Royal College of Science Union

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Royal College of Science Union
Royal College of Science Union logo
Institution Royal College of Science
Location South Kensington, London, England, United Kingdom
Established 1881
President Serena Yuen
Affiliations Faculty union of Imperial College Union
Colours
                                           
Website rcsu.org.uk

The Royal College of Science Union (RCSU) is a student sub-union at Imperial College London, which represents over 3000 students of the Sciences at the university.

History[edit]

The Union was founded in 1881, following the merger of the Normal School of Science with the Royal School of Mines. This later merged with the City & Guilds Institute of London to form modern day Imperial College. With the disappearance of the RCS as an independent institute, it was felt necessary that all students of the Sciences at the new Imperial College be represented by a union which carried on the name and spirit of the RCS. The first president of the RCSU was H.G. Wells, who was later to become a famous science fiction author, and many distinguished names have held that position since then, with the Union currently being led by Plabon Saha.[1]

The RCSU was briefly disbanded for a few years in the early 2000s following the College's decision to split up the Sciences Faculty into separate Faculties of Physical and Life Sciences, with the RCSU at the time deciding to follow suit, splitting into the Physical Sciences Union (PhysSci) and the Life Sciences Union (LifeSci). In 2006 however, following the College's rapid decision to re-merge the faculties,[2] it was decided to also re-merge the two student unions, with the new union named the Royal College of Science Union, following a popular vote. The RCSU was first led by Jad Marrouche and is currently led by Serena Yuen.

Nowadays, the RCSU is an active union which organises many varied events for science students at Imperial College, such as the Science Challenge[3] - a science-based essay competition with over £20,000-worth of prizes, a football league and a number of social events throughout the year, such as the Freshers' Ball, bar nights, club nights and a host of RAG week events such as tours of the Queen's Tower.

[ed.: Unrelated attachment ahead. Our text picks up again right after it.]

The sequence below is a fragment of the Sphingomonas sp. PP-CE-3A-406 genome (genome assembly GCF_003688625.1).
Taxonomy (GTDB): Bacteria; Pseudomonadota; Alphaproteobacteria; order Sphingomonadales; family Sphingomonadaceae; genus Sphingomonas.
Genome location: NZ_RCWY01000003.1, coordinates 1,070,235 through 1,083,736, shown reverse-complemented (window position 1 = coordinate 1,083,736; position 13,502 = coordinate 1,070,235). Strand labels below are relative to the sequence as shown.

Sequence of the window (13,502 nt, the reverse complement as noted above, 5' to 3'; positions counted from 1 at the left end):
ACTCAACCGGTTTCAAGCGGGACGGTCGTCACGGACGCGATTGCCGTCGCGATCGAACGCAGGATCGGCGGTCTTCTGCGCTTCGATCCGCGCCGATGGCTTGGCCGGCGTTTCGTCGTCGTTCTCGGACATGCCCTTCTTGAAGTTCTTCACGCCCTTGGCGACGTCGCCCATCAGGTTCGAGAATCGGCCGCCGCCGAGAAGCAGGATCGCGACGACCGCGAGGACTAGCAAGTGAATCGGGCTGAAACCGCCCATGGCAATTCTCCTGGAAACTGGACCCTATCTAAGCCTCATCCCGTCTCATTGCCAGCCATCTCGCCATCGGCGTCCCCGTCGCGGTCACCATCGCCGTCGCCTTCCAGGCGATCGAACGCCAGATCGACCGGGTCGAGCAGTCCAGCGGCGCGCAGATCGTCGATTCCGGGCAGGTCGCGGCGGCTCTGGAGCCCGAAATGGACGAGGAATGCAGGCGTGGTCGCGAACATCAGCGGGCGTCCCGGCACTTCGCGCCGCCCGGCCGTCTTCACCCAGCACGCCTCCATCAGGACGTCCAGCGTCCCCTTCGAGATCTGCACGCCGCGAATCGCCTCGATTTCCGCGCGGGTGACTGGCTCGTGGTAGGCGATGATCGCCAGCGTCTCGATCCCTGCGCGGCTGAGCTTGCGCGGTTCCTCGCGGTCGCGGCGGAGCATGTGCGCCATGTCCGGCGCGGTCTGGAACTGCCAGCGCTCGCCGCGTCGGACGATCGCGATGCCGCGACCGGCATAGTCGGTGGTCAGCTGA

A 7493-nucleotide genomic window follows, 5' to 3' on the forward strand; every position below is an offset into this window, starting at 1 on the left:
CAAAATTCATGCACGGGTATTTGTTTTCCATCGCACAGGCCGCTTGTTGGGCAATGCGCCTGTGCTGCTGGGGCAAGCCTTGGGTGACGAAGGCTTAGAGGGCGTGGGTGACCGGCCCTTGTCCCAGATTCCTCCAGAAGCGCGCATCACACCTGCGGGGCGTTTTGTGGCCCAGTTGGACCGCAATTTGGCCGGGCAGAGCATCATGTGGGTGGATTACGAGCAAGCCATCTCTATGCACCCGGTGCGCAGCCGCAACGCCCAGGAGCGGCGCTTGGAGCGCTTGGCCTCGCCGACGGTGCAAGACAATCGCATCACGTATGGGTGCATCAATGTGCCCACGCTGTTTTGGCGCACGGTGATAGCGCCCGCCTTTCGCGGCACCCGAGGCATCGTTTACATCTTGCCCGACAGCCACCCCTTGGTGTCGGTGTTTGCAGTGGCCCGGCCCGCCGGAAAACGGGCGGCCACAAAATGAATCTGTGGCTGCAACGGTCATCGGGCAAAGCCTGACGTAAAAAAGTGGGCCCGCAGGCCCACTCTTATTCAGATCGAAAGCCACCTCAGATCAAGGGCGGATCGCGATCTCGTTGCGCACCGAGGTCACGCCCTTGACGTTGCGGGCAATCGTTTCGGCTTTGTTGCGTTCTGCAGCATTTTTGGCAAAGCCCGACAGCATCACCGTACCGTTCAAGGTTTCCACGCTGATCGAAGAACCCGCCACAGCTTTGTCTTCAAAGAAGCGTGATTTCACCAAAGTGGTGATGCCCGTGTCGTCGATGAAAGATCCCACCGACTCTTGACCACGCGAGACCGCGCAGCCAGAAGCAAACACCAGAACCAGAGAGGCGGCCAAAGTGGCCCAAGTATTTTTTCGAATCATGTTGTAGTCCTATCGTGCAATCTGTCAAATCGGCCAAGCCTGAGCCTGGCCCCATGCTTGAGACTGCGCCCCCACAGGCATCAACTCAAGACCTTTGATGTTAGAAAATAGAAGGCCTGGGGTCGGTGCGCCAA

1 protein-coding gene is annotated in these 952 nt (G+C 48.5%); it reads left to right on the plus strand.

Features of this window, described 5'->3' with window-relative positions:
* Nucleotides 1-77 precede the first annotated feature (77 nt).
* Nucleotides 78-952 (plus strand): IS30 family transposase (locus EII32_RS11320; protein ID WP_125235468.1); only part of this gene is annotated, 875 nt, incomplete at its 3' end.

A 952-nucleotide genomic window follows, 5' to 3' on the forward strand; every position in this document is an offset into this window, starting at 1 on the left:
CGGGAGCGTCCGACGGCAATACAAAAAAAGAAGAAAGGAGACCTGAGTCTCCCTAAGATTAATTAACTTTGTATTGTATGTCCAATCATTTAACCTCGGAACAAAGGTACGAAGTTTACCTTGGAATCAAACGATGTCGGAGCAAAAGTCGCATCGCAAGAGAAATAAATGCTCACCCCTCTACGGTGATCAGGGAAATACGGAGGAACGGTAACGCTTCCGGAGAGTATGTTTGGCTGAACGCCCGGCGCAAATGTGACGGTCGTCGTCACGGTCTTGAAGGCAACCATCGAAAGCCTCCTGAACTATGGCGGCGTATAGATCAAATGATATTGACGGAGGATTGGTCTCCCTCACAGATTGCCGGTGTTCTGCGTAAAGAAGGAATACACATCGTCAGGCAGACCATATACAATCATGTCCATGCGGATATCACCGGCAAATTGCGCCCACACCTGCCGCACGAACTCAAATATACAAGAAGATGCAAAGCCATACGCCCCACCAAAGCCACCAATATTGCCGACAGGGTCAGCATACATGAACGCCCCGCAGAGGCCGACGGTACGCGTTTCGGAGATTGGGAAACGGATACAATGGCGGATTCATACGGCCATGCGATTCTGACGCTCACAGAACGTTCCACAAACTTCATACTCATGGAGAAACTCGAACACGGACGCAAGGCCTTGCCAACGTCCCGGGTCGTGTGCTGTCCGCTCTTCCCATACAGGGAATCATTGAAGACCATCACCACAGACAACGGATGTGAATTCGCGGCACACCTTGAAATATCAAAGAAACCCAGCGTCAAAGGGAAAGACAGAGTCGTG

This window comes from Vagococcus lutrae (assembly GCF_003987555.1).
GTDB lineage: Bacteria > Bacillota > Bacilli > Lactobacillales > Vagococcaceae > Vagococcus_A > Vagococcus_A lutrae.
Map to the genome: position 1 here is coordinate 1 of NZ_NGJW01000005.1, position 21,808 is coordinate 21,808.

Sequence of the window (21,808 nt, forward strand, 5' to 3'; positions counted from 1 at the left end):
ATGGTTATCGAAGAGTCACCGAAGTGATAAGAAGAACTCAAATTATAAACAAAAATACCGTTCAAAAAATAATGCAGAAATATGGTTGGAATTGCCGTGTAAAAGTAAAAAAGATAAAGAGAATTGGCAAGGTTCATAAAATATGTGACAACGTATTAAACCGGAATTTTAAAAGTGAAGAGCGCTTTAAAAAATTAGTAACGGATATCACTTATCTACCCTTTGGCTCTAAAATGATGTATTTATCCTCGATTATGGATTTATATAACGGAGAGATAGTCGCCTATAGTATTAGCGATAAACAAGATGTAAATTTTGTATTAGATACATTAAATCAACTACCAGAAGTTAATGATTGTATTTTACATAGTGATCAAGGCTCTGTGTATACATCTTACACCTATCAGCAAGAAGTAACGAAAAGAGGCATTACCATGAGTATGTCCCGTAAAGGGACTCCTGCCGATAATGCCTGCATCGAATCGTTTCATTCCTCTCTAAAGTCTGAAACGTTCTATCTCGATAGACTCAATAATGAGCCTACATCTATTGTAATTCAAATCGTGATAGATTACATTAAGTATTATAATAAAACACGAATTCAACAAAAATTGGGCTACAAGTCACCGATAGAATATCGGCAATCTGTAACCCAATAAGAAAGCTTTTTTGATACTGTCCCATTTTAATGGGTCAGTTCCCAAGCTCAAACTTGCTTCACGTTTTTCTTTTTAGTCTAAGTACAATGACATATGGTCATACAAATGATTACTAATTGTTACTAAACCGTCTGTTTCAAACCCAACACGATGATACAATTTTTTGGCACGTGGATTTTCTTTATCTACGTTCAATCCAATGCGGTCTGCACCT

Past Presidents[edit]

2006 - 2007: Jad Marrouche
2007 - 2008: Jenny Morgan
2008 - 2009: David Charles
2009 - 2010: Katya-yani Vyas
2010 - 2011: Scott Heath
2011 - 2012: Luke Kanczes
2012 - 2013: James Tsim
2013 - 2014: Plabon Saha
2014 - present: Serena Yuen

Traditions[edit]

The RCSU has many traditions, including the chanting of the kangela at bar nights and other occasions when seen fit and the sport of mascotry, guarding a college mascot called Theta. Theta takes the form of a thermometer, chosen as an instrument used by all scientific disciplines. Theta has had a number of incarnations, with the current mascot, Theta Mk.IV being a seven-foot steel thermometer weighing over 100 pounds (45 kg).

The RCSU also keeps an 'inviolate mascot' (i.e. it cannot be stolen), which is a Dennis N-Type fire engine known as Jezebel. Built in 1916, 'Jez' was donated to the college in 1955 when she finished her working life, and is equipped with 9-litre engine capable of pumping around 400 gallons of water per minute. There is a dedicated RCS Motor Club which maintains and takes care of Jezebel. She is involved with charity work and appears at various motor shows.

Kangela[edit]

The Kangela is reputed to be an ancient Swahili Fertility Chant [Royal College of Science Handbook, 1973] first adopted by the RCSU in the middle 1950s as a War Cry on the occasion of Morphy Day.

The words are as follows:

Kangela Armadola
Kangela Armadola
Kangela Armadola
Teia, Teia, Teia,
Pakamisso, Pakamisso,
Inkangala, Kubinala,
Watsi, R.C.S.

There is no specific tune but anything flat and loud will do.

The first line has been translated (roughly) and interpreted to mean "Knickers to the Government" [Royal College of Science Handbook, 1973]. The word kangela means "to watch" in Zulu.[4]

External links[edit]

References[edit]

Coordinates: 51°29′59″N 0°10′42″W / 51.4997°N 0.1782°W / 51.4997; -0.1782